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Income inequality and carbon consumption: Evidence from Environmental Engel curves

Lutz Sager

Energy Economics, 2019, vol. 84, issue S1

Abstract: I investigate the relationship between income inequality and the carbon dioxide (CO2) content of consumption. I quantify the CO2 content of household expenditure using input-output analysis and estimate Environmental Engel curves (EECs) which describe the income–emissions relationship. Using EECs for the United States between 1996 and 2009, I decompose the change in CO2 over time and the distribution of emissions across households. In both cases, income is an important driver of household carbon. Finally, I describe a potential “equity-pollution dilemma”—progressive income redistribution may raise the demand for aggregate greenhouse gas emissions. I estimate that transfers raise emissions by 5.1% at the margin and by 2.3% under complete redistribution.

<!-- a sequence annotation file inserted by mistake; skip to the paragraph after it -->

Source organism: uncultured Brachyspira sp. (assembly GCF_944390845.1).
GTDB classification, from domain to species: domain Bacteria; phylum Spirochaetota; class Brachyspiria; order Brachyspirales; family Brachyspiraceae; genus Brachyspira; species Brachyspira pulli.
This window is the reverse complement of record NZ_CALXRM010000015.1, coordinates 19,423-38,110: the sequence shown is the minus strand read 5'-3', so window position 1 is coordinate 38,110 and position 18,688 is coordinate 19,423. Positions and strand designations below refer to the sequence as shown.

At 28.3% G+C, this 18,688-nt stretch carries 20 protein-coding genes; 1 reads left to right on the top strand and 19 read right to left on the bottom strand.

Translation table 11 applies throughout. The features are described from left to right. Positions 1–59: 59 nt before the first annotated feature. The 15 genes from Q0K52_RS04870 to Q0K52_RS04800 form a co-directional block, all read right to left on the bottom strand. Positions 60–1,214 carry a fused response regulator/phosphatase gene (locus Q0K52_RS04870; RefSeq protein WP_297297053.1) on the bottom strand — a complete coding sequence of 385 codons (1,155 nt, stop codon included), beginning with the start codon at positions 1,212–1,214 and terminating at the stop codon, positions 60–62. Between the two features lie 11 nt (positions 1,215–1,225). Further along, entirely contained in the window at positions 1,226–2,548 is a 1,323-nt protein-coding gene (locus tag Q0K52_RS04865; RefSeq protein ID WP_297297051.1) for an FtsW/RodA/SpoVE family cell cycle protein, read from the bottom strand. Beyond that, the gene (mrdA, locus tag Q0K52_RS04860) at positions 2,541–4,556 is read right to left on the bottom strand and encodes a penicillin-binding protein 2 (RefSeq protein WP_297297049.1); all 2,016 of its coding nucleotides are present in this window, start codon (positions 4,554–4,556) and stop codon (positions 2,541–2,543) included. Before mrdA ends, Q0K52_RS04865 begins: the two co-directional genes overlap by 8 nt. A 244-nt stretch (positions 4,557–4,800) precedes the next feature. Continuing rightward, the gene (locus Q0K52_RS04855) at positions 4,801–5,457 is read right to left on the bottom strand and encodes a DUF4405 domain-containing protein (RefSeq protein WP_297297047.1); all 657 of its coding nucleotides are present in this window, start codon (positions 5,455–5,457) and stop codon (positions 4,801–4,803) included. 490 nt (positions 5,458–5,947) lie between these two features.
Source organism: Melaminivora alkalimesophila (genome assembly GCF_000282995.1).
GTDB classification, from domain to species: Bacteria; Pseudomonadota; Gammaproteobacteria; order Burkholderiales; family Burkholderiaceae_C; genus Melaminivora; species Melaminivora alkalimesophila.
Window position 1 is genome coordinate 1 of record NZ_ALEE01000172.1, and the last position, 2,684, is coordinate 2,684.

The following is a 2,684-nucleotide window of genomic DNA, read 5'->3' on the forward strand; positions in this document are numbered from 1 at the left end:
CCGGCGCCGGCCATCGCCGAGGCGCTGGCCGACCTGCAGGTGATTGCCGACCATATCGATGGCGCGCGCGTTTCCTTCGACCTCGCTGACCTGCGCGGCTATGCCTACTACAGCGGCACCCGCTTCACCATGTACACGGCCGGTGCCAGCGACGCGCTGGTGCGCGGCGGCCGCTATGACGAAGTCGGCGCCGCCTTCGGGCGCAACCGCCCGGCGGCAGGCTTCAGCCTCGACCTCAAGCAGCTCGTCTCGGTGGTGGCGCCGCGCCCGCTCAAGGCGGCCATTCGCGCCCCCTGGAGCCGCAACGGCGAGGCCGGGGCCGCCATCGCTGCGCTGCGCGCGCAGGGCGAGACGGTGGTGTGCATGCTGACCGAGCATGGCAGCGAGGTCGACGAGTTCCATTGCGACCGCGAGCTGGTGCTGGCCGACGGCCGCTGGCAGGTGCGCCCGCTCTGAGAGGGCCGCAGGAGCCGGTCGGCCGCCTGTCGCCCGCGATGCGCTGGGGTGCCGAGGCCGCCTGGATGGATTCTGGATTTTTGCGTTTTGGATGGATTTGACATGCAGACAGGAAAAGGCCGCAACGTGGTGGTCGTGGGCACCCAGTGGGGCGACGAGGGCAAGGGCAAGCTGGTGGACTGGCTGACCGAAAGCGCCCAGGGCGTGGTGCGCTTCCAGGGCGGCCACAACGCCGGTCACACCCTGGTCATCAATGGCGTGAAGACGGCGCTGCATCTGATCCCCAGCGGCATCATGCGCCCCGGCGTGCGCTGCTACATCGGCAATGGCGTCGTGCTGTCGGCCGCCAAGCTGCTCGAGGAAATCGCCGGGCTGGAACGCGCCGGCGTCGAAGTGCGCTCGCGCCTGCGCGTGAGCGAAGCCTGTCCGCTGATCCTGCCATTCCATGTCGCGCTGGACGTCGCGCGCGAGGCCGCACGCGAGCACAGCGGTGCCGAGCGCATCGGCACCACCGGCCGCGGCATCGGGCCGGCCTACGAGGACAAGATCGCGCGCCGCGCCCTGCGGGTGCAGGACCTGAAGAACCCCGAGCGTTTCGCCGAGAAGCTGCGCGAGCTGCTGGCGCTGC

Keywords: Inequality; Consumption; Pollution; Redistribution (search for similar items in EconPapers)
JEL-codes: D12 D31 H23 Q40 Q52 (search for similar items in EconPapers)
Date: 2019
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Working Paper: Income inequality and carbon consumption: evidence from environmental Engel curves (2017) Downloads
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Persistent link: https://EconPapers.repec.org/RePEc:eee:eneeco:v:84:y:2019:i:s1:s0140988319302968

DOI: 10.1016/j.eneco.2019.104507

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